So, the point is, there WERE white wedding dresses, though not common; women DID have new dresses made specifically for their wedding (and probably reused them afterwards, maybe even had them made over to be more adaptable); and yes White Wedding dresses only became the norm/very popular/the must have gown after 1840 when Queen Victoria effectively endorsed it.

      1. You are mostly right, but I just wanted to note that they didn’t become any more popular after Victoria’s wedding! I have never come across any evidence pointing to an increase in white wedding dresses after 1840; if anything, we have a higher percentage of later Victorian wedding dresses that aren’t white. I’ve seen the idea that she popularized it in several different fashion exhibitions, but there’s nothing to back it up.

        I actually submitted an article on the topic of the popularity/idealization of the white wedding dress pre-Victoria to Dress (the Costume Society of America journal) and was turned down for a few reasons, once of which being that the concept was deemed obvious and unnecessary for the scholars who subscribe to the journal.

  7. One of my only pet peeves about this one is Wickham’s uniform. Throughout the novel and movie, it’s made very clear that he serves in the Militia. Yet the pattern of the uniform is completely based on the highly prestigious 1st Regiment of Footguards, very hard to get in socially, and highly drilled (they needed to be, guarding Buckingham Palace and all). Definitely not something Wickham could hope to aspire to. Also, he wears the belt that his sword is supposed to be on completely wrong, showing the adjusting buckle where the regimental belt plate ought to be.
    But, like I said, that’s about it ;-)

  8. Interesting article – I always saw the fact that Kitty and Lydia weren’t dressed “appropriately” a lot of the time, with occasional forays into what would have been considered “proper” with the chemises and high necklines as indicative of the fact that their mother was completely under Lydia’s thumb and unable to exercise any authority over the youngest girls. Their few times when they’re covered were, to me, the moments when she thought about it for long enough to put her foot down and insist! :-)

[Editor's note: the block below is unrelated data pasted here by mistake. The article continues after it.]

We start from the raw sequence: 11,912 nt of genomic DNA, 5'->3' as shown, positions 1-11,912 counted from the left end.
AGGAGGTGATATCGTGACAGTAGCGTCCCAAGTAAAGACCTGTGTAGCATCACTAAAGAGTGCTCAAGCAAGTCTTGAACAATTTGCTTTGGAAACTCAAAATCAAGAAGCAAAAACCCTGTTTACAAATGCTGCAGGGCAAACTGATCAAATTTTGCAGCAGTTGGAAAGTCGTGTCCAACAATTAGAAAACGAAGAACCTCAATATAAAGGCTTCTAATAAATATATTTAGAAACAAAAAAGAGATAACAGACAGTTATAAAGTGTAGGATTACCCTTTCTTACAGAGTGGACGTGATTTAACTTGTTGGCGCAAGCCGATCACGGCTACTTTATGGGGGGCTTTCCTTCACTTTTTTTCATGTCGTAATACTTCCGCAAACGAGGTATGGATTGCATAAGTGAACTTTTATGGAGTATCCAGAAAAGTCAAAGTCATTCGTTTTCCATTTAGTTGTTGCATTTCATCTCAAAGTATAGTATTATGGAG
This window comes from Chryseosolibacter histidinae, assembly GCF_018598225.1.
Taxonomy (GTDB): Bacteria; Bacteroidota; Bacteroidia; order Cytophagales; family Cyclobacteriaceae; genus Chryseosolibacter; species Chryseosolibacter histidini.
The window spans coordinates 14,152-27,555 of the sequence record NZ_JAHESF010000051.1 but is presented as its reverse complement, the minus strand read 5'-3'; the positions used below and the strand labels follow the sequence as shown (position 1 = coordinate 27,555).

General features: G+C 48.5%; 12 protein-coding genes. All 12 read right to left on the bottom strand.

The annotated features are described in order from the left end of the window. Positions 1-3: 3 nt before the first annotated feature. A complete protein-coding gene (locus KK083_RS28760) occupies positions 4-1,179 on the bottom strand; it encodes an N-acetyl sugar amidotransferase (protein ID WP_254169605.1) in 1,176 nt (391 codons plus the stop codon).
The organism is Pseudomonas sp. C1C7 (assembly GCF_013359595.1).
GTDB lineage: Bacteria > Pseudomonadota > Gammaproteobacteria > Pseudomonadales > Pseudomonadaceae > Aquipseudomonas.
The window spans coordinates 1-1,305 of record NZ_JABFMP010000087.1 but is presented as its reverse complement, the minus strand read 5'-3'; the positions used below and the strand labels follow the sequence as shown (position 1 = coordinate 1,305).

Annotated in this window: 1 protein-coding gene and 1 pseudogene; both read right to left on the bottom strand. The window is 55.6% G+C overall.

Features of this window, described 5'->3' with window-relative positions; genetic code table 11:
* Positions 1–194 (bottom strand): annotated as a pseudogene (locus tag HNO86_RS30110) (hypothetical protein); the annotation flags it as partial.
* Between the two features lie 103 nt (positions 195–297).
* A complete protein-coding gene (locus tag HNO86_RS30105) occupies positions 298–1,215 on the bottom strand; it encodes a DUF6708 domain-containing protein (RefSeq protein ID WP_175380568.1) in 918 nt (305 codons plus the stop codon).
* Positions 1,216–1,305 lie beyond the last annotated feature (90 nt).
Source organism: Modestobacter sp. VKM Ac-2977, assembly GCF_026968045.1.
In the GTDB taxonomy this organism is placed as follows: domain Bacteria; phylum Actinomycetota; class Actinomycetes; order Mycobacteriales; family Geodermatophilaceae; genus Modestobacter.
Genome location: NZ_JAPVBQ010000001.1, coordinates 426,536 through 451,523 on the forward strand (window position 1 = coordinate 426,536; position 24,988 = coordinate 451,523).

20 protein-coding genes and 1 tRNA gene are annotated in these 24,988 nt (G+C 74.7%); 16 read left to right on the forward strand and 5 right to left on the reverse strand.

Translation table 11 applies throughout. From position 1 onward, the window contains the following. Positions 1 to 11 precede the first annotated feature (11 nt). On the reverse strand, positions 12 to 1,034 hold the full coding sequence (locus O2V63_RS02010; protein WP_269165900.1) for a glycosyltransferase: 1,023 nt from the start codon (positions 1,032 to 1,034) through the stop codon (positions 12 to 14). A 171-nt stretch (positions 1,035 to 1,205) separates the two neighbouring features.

9. No, I think your initial evaluation of Elizabeth’s low-necked outfit was correct. The “afternoon promenade dress” illustrated in the fashion plate was for afternoon wear, which would have been different from — and more formal than — typical morning wear. The outfit Elizabeth is wearing in the photo is the same one that she wears as she is walking home with her family after church, so I assume that it’s meant to be day dress. The problem is not so much that the spencer is low-necked, but that there is no chemisette to fill in the neckline. Of course, low-necked morning gowns are so commonly used in films set in the Regency era that it’s hard for me to criticize P&P too harshly for this inaccuracy.

  10. I know this is a late post, but I love love love the dress Mrs Phillips wore when talking to mr. collins at a party. it had a maroonish base, but looked like it had various layers of creme netting or lace over it, which rendered various hues of maroon. I can’t even describe it properly, and can only find one small photo of it online.